Sydney fights terror recruitment in schools

Australia is introducing counter-radicalisation programmes in high schools - mainly in suburban Sydney - believed to be hot spots for recruiting Islamic extremists.
The scheme has reportedly been introduced in 19 schools in the state of New South Wales (NSW) over the past year - all in western and south-western Sydney, where there are large Muslim populations.
The scheme  - which follows several recent terror plots in Australia involving high school students - aims to ensure that students are not encouraged to join. It includes reaching out to families and teachers to encourage watching for unusual behaviour, monitoring religious activities and screening volunteers who go to schools for religious purposes.
The NSW Education Department said the programme is designed to "promote social cohesion". "It includes advice and support for staff to identify vulnerable students and to ensure schools know how to access assistance from (services) such as (the Department of Family and Community Services) and the NSW Police," a spokesman told The Straits Times.
"The programme also ensures… that support is in place if anti-social and extremist-related incidents do arise."
According to Sydney's Daily Telegraph, teams of experts - including psychologists, computer specialists and support workers - attend schools and conduct an "environmental scan" for any threats or risks of radicalisation. A senior counter-terrorism police officer has reportedly been assigned to set up early warning systems and help teachers to identify signs of students being radicalised.
The move follows concerns that extremist groups have targeted young recruits. Several students have been involved in plots, including a 15-year-old who shot a police civilian accountant outside a police station in the Sydney suburb of Parramatta in 2015.
The head of Australia's domestic spy agency, the Australian Security Intelligence Organisation, said last month that Islamic extremists had shifted in recent years towards recruiting those aged 15 to 24.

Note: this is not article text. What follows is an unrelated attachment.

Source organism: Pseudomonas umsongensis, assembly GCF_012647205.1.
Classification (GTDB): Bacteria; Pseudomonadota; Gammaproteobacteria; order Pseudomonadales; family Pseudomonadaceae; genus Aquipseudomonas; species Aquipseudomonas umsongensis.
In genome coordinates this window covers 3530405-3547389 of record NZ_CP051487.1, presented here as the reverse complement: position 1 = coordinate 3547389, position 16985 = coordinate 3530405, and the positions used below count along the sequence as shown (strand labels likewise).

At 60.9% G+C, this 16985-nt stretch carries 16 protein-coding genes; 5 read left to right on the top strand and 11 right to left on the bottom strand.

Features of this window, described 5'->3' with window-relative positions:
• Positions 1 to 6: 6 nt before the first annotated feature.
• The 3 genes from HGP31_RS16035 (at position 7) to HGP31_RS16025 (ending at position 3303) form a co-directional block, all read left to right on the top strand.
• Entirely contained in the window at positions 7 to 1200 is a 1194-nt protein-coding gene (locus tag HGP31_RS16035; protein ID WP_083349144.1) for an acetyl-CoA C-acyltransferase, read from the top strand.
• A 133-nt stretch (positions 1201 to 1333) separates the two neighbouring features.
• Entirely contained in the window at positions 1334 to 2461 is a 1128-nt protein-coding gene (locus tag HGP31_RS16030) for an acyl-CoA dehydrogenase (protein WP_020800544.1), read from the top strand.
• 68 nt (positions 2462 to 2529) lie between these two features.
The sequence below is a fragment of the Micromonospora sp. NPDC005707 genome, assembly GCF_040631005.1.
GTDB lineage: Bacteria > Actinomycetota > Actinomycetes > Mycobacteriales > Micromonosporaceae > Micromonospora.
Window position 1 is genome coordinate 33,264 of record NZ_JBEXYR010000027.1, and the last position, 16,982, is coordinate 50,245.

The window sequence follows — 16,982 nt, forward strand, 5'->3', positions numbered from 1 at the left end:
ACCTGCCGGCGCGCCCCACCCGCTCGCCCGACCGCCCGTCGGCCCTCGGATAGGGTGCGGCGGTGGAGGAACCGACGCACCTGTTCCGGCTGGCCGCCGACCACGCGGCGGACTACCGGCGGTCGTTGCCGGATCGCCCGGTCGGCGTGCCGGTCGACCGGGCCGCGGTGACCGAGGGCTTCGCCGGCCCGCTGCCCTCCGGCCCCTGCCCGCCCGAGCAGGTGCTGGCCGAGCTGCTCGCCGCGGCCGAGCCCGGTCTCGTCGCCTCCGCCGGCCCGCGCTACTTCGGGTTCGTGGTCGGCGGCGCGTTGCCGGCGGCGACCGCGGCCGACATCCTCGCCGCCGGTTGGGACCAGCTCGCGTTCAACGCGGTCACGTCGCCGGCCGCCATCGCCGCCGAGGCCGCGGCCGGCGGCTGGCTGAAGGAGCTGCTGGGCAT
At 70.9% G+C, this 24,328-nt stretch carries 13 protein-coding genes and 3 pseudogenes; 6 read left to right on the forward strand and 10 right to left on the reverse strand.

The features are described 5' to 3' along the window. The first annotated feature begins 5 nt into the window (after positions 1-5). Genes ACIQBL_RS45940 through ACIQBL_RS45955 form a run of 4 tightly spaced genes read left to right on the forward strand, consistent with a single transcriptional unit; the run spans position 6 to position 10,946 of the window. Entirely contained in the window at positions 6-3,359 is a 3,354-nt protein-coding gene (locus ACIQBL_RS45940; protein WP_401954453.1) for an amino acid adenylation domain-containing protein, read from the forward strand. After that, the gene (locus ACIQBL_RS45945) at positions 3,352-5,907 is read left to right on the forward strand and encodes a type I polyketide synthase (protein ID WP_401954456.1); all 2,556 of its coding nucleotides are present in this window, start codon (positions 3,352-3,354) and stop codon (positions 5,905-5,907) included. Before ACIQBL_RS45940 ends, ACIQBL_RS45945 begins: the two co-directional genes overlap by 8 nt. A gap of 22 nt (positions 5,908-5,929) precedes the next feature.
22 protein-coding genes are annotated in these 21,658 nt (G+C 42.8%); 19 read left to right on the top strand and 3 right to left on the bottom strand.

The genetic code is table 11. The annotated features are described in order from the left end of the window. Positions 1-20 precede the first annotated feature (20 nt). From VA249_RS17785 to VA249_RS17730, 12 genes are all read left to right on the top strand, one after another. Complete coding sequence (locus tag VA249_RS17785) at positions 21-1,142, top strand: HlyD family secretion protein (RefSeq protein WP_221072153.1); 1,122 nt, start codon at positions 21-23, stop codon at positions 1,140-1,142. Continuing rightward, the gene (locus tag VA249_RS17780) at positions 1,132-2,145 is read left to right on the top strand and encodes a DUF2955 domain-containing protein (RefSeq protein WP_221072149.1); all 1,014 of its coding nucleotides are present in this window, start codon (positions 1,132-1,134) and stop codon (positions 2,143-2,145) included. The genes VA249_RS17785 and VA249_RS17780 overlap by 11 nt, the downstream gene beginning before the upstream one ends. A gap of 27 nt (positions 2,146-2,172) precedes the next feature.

"We are still looking at a very young cohort that are impacted and influenced by this... extremist, violent message," Mr Duncan Lewis told a parliamentary hearing.
Radicalisation in schools has been a problem mainly in Sydney. In Melbourne, where young radicals have also been involved in plots, they were largely radicalised through family contacts and neighbourhood prayer centres. A spokesman for Victoria's Department of Education and Training told The Straits Times that one of the main ways it tried to prevent radicalisation was "ensuring students remain in education".
Analysts said there is a "cluster" of state schools, mainly in western and south-western Sydney, which has proven susceptible to radicalisation.
Several Sydney schools have been in the spotlight, including one where extremists were reportedly preaching in favour of violence at a student-led prayer group.
At another, the principal - a Muslim convert - was recently sacked because he reportedly refused to help police with their counter-radicalisation efforts.
Deakin University's Professor Greg Barton, an expert on radicalisation, said that "several hundred" teenagers were believed to be supporters or recruits of Islamic extremist groups.
"The schools programme exists because there is a need," he told The Straits Times. "We are dealing with several hundred teenagers, many of whom have been school-age."
Prof Barton said that the Islamic State in Iraq and Syria tends to have a less discriminate approach to recruiting than other terrorist groups. "Teens are malleable. They are often more naive and easier to recruit more quickly."


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